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Northern Flavours: Top Five Main Cuisines of Latvia

by World food team

Nestled in the heart of the Baltics, Latvia is a country where tradition and modernity blend seamlessly, and this is strikingly reflected in its cuisine. Latvia’s food culture embodies the simplicity of nature, with a focus on seasonal, locally sourced ingredients and time-honoured culinary techniques. Let’s take a journey through the five main cuisines of Latvia.

Rye Bread:

Rye bread, or ‘rupjmaize’, is a cornerstone of Latvian cuisine. With a history spanning over a thousand years, this dense and dark bread is made from whole rye grain and has a distinctive sour flavour. Not just a staple food, rye bread is deeply woven into Latvia’s cultural fabric, symbolizing the nation’s resilience and connection to the earth.

Grey Peas with Bacon:

Regarded as Latvia’s national dish, grey peas with bacon, or ‘pelēkie zirņi ar speķi’, is a comforting and hearty meal. The grey peas, unique to the Baltic region, are cooked until tender, then mixed with crispy bacon and onions. This dish, typically served during the cold winter months or on festive occasions, is a culinary homage to Latvia’s agricultural heritage.


Sklandrausis is a traditional Latvian pie with a sweet-sour filling that is both unusual and delicious. The pie has a thin rye crust filled with a layer of mashed potatoes and a topping of finely grated carrots, seasoned with caraway seeds and sweetened with honey. This unique dish, which enjoys the status of ‘protected cultural heritage’ by the EU, is a testament to Latvia’s innovative use of humble, locally-sourced ingredients.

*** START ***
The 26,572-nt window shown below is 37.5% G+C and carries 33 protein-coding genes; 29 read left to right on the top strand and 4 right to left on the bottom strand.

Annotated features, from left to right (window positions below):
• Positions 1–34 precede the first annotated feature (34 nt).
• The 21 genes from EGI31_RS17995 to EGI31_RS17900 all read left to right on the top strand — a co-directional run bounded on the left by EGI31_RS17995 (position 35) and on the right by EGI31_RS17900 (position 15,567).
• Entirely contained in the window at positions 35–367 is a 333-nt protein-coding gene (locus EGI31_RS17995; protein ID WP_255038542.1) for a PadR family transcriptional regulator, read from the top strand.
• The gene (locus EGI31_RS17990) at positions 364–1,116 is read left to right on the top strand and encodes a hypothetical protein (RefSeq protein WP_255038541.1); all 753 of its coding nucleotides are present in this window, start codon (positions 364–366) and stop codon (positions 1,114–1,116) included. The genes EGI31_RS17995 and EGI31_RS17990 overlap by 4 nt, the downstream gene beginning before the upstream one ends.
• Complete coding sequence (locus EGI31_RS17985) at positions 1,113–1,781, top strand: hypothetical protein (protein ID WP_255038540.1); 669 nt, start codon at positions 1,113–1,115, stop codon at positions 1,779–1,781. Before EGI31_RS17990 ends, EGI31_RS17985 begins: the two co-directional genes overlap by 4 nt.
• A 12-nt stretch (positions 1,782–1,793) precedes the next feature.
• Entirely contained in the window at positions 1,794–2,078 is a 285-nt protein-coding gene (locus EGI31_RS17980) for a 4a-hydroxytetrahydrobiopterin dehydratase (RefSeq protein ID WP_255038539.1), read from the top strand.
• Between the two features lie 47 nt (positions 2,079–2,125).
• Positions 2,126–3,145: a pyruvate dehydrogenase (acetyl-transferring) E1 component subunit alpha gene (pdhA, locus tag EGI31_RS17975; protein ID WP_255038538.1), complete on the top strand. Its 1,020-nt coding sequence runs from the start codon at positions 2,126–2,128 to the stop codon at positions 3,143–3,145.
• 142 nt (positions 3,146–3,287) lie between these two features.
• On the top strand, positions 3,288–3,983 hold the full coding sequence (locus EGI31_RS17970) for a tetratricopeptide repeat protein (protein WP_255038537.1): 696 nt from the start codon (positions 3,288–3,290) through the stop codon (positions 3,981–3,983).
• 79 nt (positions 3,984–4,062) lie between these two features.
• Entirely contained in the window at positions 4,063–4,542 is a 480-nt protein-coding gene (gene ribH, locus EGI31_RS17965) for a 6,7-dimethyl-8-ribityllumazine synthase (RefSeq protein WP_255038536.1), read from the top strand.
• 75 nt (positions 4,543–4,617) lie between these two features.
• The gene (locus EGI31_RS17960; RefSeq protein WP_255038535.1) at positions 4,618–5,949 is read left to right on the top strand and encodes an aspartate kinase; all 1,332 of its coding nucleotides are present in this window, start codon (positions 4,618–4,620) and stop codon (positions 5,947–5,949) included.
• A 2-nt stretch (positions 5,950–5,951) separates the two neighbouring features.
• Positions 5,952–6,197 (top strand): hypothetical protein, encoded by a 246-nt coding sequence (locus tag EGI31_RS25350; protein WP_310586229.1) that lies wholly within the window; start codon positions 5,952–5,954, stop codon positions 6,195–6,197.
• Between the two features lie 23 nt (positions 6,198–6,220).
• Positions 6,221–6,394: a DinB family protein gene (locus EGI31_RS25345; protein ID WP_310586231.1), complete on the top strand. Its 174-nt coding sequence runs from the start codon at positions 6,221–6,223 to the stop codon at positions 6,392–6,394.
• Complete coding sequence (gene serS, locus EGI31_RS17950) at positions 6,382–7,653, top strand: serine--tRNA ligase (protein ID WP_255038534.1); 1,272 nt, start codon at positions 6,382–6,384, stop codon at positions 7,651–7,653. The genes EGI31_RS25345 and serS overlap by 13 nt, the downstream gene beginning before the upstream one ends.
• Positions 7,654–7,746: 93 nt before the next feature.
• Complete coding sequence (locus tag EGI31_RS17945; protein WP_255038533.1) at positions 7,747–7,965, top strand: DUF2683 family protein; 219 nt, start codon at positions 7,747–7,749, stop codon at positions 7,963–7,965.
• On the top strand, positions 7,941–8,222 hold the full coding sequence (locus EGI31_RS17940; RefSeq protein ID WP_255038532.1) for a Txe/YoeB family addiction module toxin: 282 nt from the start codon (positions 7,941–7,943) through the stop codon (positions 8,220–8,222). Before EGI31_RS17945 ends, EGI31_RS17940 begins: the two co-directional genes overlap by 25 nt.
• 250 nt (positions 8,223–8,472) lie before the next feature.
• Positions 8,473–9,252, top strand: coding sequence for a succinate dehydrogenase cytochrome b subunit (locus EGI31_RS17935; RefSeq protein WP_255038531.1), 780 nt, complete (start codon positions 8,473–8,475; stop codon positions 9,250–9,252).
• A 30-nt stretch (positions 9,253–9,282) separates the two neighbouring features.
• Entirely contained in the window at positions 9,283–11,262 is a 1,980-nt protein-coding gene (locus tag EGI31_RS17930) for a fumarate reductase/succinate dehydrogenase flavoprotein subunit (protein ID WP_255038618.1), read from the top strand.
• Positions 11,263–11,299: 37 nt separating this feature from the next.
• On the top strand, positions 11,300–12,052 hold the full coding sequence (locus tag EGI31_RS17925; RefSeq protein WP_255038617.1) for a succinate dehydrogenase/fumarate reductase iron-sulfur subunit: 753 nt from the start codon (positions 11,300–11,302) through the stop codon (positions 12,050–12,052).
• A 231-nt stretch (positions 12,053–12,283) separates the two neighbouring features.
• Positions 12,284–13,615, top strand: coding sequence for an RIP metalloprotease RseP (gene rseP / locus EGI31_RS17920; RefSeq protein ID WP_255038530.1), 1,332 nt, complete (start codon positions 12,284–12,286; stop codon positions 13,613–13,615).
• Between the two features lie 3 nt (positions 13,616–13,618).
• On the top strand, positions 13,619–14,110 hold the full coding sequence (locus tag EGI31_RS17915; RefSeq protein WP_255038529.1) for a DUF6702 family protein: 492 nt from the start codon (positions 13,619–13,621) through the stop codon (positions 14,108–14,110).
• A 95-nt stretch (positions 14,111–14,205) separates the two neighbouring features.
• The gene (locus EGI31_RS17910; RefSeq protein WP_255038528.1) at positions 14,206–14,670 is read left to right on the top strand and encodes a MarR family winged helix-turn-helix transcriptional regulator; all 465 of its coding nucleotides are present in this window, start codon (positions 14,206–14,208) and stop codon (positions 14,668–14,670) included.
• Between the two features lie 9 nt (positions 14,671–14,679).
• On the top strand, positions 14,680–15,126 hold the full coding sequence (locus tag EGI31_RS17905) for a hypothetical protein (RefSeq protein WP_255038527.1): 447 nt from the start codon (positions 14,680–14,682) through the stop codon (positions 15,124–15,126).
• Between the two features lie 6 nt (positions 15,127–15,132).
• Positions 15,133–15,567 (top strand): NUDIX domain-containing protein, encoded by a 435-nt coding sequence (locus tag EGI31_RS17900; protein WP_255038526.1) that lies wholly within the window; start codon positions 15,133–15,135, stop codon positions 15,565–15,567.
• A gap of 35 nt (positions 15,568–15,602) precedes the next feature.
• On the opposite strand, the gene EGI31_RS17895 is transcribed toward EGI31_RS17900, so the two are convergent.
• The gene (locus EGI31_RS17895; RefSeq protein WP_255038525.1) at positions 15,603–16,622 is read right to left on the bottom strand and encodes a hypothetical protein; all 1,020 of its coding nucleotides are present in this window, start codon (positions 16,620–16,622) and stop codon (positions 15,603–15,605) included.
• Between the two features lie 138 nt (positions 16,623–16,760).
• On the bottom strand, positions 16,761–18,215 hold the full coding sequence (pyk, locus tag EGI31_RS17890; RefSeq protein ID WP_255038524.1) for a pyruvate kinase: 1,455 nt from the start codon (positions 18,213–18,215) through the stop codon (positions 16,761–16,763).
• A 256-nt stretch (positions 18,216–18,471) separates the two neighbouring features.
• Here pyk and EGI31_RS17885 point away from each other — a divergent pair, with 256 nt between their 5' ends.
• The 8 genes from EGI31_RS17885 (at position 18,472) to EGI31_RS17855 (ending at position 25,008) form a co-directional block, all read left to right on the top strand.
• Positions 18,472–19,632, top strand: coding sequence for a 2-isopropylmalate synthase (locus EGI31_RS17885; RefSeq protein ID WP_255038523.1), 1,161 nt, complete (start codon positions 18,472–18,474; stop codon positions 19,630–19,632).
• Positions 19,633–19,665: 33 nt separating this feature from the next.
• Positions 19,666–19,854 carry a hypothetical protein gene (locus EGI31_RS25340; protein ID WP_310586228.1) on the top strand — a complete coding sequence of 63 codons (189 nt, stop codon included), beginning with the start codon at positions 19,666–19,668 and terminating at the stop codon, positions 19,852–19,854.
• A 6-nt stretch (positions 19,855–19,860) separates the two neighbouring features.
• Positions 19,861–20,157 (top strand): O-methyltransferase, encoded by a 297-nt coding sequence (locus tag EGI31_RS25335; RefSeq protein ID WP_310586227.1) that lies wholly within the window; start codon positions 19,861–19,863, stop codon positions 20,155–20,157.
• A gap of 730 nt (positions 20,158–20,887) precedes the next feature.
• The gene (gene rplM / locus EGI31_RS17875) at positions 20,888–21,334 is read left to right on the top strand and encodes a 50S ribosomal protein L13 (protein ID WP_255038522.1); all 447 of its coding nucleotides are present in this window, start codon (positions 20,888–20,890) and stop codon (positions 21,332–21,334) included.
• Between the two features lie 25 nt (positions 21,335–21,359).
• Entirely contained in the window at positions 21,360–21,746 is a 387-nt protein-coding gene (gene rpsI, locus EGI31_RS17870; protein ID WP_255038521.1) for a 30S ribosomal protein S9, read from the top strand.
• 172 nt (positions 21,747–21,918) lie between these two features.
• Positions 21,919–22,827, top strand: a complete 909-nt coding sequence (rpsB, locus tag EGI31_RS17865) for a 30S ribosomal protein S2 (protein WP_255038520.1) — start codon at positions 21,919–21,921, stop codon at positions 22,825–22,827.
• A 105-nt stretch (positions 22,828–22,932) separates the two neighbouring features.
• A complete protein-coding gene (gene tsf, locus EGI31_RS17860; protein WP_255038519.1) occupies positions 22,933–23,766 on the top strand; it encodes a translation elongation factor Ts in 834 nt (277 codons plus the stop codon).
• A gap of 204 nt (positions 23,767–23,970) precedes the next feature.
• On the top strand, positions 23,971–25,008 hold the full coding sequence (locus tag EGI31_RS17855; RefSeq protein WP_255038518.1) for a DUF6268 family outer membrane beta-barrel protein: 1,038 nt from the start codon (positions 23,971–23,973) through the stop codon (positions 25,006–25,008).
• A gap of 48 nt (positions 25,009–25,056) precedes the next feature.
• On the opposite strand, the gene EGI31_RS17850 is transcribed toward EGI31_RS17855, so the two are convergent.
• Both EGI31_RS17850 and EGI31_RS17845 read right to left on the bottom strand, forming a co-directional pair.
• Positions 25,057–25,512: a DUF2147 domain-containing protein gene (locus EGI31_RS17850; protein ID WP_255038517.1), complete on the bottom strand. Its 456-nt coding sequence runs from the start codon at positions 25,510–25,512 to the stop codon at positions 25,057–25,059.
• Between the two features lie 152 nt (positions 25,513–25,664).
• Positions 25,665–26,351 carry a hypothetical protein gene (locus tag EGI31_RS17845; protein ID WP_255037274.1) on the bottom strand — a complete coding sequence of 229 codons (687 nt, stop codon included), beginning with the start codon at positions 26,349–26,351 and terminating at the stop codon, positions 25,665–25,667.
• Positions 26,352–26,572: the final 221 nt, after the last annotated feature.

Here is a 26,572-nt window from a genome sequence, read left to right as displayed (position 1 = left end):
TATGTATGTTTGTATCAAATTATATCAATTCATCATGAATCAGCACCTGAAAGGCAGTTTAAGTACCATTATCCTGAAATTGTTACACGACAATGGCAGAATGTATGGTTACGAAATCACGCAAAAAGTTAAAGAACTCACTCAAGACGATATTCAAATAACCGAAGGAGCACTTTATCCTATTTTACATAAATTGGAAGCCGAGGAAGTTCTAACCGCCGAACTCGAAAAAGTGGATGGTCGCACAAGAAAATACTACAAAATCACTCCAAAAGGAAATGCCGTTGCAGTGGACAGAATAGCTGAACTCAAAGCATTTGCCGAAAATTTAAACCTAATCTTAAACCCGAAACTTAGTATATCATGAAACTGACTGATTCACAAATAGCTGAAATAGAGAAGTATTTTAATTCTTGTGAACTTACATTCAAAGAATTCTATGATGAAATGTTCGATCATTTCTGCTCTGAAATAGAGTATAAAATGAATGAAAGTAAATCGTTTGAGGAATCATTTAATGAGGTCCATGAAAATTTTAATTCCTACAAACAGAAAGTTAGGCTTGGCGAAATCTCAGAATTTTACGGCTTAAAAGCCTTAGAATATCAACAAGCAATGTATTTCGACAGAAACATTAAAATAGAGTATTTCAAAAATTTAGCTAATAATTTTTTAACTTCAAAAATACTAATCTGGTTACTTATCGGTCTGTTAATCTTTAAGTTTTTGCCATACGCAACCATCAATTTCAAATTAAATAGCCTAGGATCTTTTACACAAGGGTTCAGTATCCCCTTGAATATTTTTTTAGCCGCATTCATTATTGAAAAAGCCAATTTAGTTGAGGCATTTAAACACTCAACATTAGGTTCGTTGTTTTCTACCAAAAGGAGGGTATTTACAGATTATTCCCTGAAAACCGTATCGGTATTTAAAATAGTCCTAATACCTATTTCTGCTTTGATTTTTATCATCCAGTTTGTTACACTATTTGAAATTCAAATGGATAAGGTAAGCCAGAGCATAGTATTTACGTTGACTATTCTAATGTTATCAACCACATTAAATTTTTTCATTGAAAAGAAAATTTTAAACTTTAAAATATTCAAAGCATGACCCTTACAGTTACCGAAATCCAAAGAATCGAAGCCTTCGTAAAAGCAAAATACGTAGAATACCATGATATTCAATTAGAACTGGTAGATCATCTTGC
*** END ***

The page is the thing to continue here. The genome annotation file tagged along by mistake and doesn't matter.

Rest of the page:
See also: Savoring Latvian Traditions: Exploring the Top Recipes from the Heart of Latvia

Cold Beetroot Soup:

Known as ‘aukstā biešu zupa’ in Latvian, this vibrant, pink soup is a summertime favourite. Made with grated beetroot, fresh cucumbers, boiled eggs, dill, and often a dollop of sour cream, the soup is served chilled, offering a refreshing burst of flavours that is both healthy and satisfying.


Karbonāde, or breaded pork cutlets, is a beloved dish across Latvia. The pork is marinated, coated in breadcrumbs, and pan-fried until golden. Often served with boiled potatoes or a fresh salad, karbonāde is a simple yet delightful meal that underscores the Latvians’ affinity for pork.

Latvia are a tribute to the nation’s agrarian roots, the changing seasons, and its cultural traditions. From the ubiquitous rye bread that anchors every meal, the warming grey peas with bacon, the unique sklandrausis pie, to the refreshing cold beetroot soup and the satisfying karbonāde, each dish offers a glimpse into the country’s rich culinary tapestry.

Experiencing Latvian cuisine is a journey that transcends beyond taste. It’s an exploration of Latvia’s bountiful landscapes, a narrative of its history, and an insight into the lives of its people. As you break a piece of rye bread or savour a spoonful of grey peas with bacon, you’re not just partaking in a meal, you’re stepping into a millennia-old tradition of food and storytelling, where each dish is a delicious chapter of Latvia’s culinary saga.

View also: Latvia’s Signature Cocktails: A Taste of Baltic Splendor

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